The print. (Oregon City, Oregon) 1977-1989, May 20, 1987, Page 2, Image 2

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Proposal could
cost colleges
counselors given you adequate
Special treatment
Lorain Collins: I believe so.
They helped me to decide what
classes are best for my needs.
One or two were a little impa­
tient when there were lots of
Concerned student
i Do you know these people?
! Who are Neale Frothingham,
Lleckie Hostetler, Dana
pumolt, Becky Blumenkron,
fend Ann Haller?
If you don’t know, you
should find out. These people
pre your representatives at
¡Clackamas Community Col­
lege. They are (in order) A.S.G.
President, Vice President,
Assistant to the President,
Entertainment Coordinator and
Administrative Assistant. Want
to know more? These people
make decisions for you in dif­
ferent aspects of Government
on campus.
Do you ever voice an opinion
about what happens on cam­
pus? I’ll bet you do. But to
whom is the opinion given? A
friend, a fellow student, an in­
structor? Give your opinion to
the people that represent you. If
they don’t know what you want
or what your opinion is, they
can only go by “what’s gone
Whether you arg a full, part
or occasional time student,
what you think does matter.
Without you there wouldn’t be
a college to run and you can
make a difference.
Charles F. Cunningham
Check next week for more.
Mike Huff ord: Yes. One time
I almost took three classes I
didn’t have to take, but because
of their expertise in the field of
education, they saved me from
three agonizing classes. I guess I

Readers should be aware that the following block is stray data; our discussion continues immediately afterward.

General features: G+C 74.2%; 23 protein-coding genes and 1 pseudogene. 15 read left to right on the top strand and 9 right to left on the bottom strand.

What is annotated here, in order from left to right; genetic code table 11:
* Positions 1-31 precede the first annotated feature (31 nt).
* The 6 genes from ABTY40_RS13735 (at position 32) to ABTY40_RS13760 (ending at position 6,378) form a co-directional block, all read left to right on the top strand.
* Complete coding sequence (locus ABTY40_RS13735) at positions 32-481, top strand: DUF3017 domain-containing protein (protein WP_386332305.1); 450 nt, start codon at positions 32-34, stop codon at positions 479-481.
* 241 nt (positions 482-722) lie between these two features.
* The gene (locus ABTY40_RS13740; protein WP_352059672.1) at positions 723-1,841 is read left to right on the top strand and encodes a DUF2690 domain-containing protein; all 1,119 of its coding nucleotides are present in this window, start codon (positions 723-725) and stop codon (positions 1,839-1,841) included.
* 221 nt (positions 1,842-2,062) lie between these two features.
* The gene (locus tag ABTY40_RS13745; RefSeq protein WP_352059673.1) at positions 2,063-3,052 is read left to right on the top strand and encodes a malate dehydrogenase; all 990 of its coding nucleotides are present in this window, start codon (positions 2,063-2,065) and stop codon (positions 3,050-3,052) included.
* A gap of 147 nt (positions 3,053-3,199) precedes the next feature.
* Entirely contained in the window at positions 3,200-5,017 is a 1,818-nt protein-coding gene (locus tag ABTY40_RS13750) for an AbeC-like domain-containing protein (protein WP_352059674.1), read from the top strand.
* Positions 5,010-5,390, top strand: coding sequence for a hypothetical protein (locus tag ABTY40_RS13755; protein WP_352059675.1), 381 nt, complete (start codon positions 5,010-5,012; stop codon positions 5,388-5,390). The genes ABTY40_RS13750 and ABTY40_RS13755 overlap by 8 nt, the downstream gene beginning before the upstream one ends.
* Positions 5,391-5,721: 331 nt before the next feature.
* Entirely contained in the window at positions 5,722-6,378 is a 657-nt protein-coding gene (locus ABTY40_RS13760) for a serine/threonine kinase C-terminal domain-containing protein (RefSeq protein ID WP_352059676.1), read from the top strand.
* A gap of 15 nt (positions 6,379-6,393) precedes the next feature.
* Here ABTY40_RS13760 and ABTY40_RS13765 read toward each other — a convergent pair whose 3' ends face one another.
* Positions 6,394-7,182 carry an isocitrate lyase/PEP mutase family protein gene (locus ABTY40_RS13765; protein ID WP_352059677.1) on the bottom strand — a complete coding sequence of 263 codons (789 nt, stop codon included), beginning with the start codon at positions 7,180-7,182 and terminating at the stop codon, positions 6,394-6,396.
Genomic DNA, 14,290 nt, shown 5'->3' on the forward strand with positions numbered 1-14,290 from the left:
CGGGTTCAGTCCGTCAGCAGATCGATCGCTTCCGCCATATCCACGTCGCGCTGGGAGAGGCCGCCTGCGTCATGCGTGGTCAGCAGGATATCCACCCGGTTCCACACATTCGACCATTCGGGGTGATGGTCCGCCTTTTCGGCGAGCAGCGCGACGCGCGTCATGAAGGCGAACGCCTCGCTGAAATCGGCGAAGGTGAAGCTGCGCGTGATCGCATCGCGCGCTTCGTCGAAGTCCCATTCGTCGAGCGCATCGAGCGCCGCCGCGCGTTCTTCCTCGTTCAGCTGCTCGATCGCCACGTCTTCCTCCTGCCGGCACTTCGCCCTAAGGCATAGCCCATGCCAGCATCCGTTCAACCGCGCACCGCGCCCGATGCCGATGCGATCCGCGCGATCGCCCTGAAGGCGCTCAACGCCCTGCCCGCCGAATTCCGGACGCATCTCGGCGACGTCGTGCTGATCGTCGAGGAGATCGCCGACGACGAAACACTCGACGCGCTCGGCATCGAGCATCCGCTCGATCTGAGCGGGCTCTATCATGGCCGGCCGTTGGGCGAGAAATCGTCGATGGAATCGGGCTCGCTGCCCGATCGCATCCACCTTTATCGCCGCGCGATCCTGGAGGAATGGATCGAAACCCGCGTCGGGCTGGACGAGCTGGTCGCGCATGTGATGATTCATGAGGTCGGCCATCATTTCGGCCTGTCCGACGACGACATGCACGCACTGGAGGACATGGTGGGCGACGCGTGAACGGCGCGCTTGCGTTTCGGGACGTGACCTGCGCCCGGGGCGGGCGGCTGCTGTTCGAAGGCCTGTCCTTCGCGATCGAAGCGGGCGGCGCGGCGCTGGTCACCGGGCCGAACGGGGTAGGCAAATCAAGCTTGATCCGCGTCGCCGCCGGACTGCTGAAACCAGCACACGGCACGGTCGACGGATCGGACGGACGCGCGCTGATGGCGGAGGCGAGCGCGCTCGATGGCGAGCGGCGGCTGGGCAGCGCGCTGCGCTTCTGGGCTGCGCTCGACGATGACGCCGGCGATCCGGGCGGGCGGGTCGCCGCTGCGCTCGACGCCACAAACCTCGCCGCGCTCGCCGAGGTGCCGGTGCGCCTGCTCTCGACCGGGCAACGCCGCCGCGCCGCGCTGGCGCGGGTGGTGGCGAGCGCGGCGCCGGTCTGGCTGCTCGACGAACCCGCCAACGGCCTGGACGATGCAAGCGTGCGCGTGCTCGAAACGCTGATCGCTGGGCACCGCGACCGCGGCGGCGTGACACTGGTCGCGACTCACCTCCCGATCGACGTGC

owe those people.
Letters to new editors
,etter from Neale Frothingham
> New Editor
Dear Heleen:
Letter From Neale Frothingham
to New Sports/Design Editor
Dear Chris:
Congratulations on your ap­
pointment as Editor-In-Chief of
the Print. We at ASG are look­
ing forward to seeing what you
have in mind for the Print next
/ear. Again, and I know I speak
for everyone in the executive
cabinet, Congratulations!!! •
Congratulations on your ap­
pointment as Sports/Design
Editor of the Print. I know that
the Sports Editor is a full time
job in itself so you will be quite
busy as Design Editor too. We
at ASG wish you the best year
possible on the Print. And
again, Congratulations, from
myself and everyone on the ex­
ecutive cabinet.
Sincerely, Neale Frothingham,
President ASG
Lyn Barclay: Yes, very good
advice. They helped me find out
what classes to take for my ma-
Letter to ASG
productive and enjoyable school
year next year.
Once again, thanks for the let­
ters of support.
Sincerely, Heleen Veenstra and
Chris Curran, Editor and
Design/Sports Editor
If you ask me, the worst thing
about having two sisters is being
the oldest. Sure, it’s great to be
the oldest when you are left in
charge when your parents go out
for the evening, but the thrill of
torturing your younger siblings
only lasts so long.
The one main gripe I have
about being the oldest is the
special treatment my sisters
receive from my parents. Not on­
ly do they get privileges at an
earlier age than I did, but they
also get punished less often than I